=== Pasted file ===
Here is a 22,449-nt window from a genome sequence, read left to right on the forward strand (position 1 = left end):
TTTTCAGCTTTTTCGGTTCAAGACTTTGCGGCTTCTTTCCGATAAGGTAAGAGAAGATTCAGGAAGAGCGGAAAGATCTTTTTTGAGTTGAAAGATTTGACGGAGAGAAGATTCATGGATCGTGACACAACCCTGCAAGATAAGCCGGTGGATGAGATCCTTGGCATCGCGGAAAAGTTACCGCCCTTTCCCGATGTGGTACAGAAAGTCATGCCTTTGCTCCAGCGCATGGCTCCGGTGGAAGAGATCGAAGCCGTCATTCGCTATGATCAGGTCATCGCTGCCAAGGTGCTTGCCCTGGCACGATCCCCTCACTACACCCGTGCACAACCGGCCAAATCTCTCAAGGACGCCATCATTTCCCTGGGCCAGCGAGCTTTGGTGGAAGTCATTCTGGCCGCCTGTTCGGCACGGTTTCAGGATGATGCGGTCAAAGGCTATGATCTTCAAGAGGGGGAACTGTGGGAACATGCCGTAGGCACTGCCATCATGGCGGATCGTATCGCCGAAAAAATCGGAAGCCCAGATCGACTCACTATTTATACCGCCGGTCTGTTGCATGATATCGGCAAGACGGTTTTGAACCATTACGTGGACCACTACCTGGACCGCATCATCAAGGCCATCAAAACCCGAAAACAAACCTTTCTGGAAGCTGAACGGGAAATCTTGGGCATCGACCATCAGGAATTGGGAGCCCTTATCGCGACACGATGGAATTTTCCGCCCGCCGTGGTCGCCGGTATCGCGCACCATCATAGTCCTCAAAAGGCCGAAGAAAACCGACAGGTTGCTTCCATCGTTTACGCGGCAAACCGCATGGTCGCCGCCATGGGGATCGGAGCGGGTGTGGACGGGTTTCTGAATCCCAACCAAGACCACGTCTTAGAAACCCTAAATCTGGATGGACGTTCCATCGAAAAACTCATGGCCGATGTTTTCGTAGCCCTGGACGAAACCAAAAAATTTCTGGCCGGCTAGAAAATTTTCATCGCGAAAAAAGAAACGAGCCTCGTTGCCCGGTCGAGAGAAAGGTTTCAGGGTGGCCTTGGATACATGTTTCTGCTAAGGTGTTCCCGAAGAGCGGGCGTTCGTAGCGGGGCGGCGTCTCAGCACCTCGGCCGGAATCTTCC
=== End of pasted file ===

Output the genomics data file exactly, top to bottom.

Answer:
Here is a 22,449-nt window from a genome sequence, read left to right on the forward strand (position 1 = left end):
TTTTCAGCTTTTTCGGTTCAAGACTTTGCGGCTTCTTTCCGATAAGGTAAGAGAAGATTCAGGAAGAGCGGAAAGATCTTTTTTGAGTTGAAAGATTTGACGGAGAGAAGATTCATGGATCGTGACACAACCCTGCAAGATAAGCCGGTGGATGAGATCCTTGGCATCGCGGAAAAGTTACCGCCCTTTCCCGATGTGGTACAGAAAGTCATGCCTTTGCTCCAGCGCATGGCTCCGGTGGAAGAGATCGAAGCCGTCATTCGCTATGATCAGGTCATCGCTGCCAAGGTGCTTGCCCTGGCACGATCCCCTCACTACACCCGTGCACAACCGGCCAAATCTCTCAAGGACGCCATCATTTCCCTGGGCCAGCGAGCTTTGGTGGAAGTCATTCTGGCCGCCTGTTCGGCACGGTTTCAGGATGATGCGGTCAAAGGCTATGATCTTCAAGAGGGGGAACTGTGGGAACATGCCGTAGGCACTGCCATCATGGCGGATCGTATCGCCGAAAAAATCGGAAGCCCAGATCGACTCACTATTTATACCGCCGGTCTGTTGCATGATATCGGCAAGACGGTTTTGAACCATTACGTGGACCACTACCTGGACCGCATCATCAAGGCCATCAAAACCCGAAAACAAACCTTTCTGGAAGCTGAACGGGAAATCTTGGGCATCGACCATCAGGAATTGGGAGCCCTTATCGCGACACGATGGAATTTTCCGCCCGCCGTGGTCGCCGGTATCGCGCACCATCATAGTCCTCAAAAGGCCGAAGAAAACCGACAGGTTGCTTCCATCGTTTACGCGGCAAACCGCATGGTCGCCGCCATGGGGATCGGAGCGGGTGTGGACGGGTTTCTGAATCCCAACCAAGACCACGTCTTAGAAACCCTAAATCTGGATGGACGTTCCATCGAAAAACTCATGGCCGATGTTTTCGTAGCCCTGGACGAAACCAAAAAATTTCTGGCCGGCTAGAAAATTTTCATCGCGAAAAAAGAAACGAGCCTCGTTGCCCGGTCGAGAGAAAGGTTTCAGGGTGGCCTTGGATACATGTTTCTGCTAAGGTGTTCCCGAAGAGCGGGCGTTCGTAGCGGGGCGGCGTCTCAGCACCTCGGCCGGAATCTTCC